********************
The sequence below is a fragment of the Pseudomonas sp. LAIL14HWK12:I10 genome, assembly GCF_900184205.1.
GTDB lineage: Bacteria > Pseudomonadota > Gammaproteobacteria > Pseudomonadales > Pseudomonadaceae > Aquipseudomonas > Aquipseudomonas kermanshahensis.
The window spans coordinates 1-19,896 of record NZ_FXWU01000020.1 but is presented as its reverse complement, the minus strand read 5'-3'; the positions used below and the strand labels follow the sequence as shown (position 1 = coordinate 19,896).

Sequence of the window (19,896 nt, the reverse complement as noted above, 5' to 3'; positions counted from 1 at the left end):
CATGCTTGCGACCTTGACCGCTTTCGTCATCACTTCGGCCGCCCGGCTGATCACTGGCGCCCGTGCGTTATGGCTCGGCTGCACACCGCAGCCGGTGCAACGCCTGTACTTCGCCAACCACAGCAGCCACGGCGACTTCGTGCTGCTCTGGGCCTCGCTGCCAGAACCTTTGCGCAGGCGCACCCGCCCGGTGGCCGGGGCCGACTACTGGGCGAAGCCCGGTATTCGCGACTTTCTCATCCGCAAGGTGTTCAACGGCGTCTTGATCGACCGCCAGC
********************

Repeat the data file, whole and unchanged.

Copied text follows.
The sequence below is a fragment of the Pseudomonas sp. LAIL14HWK12:I10 genome, assembly GCF_900184205.1.
GTDB lineage: Bacteria > Pseudomonadota > Gammaproteobacteria > Pseudomonadales > Pseudomonadaceae > Aquipseudomonas > Aquipseudomonas kermanshahensis.
The window spans coordinates 1-19,896 of record NZ_FXWU01000020.1 but is presented as its reverse complement, the minus strand read 5'-3'; the positions used below and the strand labels follow the sequence as shown (position 1 = coordinate 19,896).

Sequence of the window (19,896 nt, the reverse complement as noted above, 5' to 3'; positions counted from 1 at the left end):
CATGCTTGCGACCTTGACCGCTTTCGTCATCACTTCGGCCGCCCGGCTGATCACTGGCGCCCGTGCGTTATGGCTCGGCTGCACACCGCAGCCGGTGCAACGCCTGTACTTCGCCAACCACAGCAGCCACGGCGACTTCGTGCTGCTCTGGGCCTCGCTGCCAGAACCTTTGCGCAGGCGCACCCGCCCGGTGGCCGGGGCCGACTACTGGGCGAAGCCCGGTATTCGCGACTTTCTCATCCGCAAGGTGTTCAACGGCGTCTTGATCGACCGCCAGC